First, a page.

Greek residential property prices declined at a faster pace in the second quarter than the first, data showed on Tuesday, as Greece's slide back into recession hit household incomes and employment.
Property accounts for a large chunk of household wealth in Greece, which has one of the highest home ownership rates in Europe – 80 percent versus a European Union average of 70 percent, according to the European Mortgage Federation.
Bank of Greece data showed that apartment prices fell by 5.6 percent in the second quarter of 2015 from a year earlier.
The annual pace of decline accelerated from 4.1 percent in the first three months of the year. The pace of price declines had begun to ease after a 10.8 percent drop in 2013 up until the first quarter of 2015.
Residential property prices have dropped by 40.5 percent from a peak hit in 2008, when the country's recession began.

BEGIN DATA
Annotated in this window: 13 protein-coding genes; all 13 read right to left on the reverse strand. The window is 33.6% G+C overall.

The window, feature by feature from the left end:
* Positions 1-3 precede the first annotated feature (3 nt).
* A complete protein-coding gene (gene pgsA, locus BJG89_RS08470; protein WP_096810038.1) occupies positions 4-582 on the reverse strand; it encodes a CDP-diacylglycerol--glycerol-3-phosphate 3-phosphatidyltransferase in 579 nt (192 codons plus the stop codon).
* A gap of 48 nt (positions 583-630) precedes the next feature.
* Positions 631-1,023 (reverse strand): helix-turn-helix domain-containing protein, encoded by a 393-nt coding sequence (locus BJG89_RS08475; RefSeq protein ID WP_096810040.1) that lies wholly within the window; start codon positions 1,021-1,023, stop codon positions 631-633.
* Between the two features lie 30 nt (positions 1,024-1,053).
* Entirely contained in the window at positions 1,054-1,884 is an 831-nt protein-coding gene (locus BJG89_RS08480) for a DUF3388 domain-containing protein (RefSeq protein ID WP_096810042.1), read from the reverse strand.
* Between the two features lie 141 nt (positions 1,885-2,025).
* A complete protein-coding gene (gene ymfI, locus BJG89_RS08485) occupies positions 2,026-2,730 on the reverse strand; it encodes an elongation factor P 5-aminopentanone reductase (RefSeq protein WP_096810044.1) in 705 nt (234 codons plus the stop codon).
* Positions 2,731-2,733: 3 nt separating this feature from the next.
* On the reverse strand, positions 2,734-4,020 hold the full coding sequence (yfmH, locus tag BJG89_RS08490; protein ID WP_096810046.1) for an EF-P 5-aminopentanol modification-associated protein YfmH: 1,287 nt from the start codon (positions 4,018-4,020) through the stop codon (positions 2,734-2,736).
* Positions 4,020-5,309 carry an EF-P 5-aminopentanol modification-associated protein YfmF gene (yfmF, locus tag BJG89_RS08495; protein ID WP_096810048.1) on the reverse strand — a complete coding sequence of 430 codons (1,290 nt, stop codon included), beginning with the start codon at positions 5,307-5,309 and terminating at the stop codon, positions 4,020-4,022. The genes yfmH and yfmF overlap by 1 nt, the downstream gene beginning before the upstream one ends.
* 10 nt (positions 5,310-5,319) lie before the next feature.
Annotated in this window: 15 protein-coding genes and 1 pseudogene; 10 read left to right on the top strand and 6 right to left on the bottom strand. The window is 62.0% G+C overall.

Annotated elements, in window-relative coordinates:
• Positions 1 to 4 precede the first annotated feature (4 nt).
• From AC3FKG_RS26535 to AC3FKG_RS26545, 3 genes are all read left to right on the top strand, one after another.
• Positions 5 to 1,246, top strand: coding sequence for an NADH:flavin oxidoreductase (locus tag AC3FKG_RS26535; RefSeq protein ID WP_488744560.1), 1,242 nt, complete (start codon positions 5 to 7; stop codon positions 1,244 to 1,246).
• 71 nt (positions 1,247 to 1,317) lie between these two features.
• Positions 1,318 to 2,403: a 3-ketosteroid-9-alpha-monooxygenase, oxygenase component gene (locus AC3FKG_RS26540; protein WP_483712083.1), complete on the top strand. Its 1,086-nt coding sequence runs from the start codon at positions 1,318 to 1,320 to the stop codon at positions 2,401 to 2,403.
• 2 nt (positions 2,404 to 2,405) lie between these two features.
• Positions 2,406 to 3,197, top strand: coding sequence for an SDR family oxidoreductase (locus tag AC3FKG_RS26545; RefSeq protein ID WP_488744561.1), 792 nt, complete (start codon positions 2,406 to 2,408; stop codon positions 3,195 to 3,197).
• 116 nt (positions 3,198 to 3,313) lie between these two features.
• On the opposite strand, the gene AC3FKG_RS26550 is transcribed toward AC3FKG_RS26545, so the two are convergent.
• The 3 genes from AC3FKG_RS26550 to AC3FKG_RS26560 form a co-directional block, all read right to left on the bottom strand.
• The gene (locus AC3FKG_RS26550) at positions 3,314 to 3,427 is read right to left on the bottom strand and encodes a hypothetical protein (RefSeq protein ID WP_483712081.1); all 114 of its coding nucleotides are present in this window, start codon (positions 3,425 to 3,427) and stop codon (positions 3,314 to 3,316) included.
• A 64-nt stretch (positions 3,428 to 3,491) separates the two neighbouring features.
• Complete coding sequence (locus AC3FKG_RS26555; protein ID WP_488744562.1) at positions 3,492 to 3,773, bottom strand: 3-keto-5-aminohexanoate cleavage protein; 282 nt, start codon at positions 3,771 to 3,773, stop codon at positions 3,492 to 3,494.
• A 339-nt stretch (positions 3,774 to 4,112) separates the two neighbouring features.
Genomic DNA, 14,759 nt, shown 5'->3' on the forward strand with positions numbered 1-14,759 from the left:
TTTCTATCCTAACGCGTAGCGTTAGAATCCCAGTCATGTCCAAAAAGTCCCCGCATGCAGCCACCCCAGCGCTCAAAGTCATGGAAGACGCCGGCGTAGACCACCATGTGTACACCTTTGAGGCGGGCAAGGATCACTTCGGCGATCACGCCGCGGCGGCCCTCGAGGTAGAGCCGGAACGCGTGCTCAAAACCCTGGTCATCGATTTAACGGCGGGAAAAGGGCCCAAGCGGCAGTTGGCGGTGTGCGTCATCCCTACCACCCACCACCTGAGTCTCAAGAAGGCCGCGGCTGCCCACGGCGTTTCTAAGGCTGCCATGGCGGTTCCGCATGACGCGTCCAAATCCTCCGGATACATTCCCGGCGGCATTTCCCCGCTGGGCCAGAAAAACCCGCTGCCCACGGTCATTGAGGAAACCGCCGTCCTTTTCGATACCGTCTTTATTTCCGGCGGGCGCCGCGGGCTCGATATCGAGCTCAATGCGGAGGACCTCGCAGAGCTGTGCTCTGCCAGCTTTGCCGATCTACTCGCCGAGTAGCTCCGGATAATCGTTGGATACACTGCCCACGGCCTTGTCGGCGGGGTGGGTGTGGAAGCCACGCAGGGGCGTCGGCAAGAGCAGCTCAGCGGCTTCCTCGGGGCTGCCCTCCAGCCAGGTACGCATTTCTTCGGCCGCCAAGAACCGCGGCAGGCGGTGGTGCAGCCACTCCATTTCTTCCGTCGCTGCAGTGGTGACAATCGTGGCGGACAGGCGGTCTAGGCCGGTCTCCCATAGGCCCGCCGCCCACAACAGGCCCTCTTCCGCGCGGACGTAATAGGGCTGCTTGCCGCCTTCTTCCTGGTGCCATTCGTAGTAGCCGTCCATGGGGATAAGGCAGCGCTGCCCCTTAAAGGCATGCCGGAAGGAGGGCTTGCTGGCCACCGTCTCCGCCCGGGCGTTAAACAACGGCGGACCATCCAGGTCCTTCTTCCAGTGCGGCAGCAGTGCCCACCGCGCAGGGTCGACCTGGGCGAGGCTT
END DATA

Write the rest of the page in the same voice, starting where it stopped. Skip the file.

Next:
The real estate market has been hit by property taxes which the government imposed to plug budget deficits, a tight credit market and a jobless rate hovering near 27 percent.
Apart from their negative wealth effect, falling property prices also affect the collateral value on banks' outstanding real estate loans.
Greece's economy shrank by 0.2 percent in the first three months of the year compared with the last quarter of 2014, after emerging from a six-year recession last year.
The European Commission projects Greece will fall back into recession in 2015, with gross domestic product contracting by 2 to 4 percent.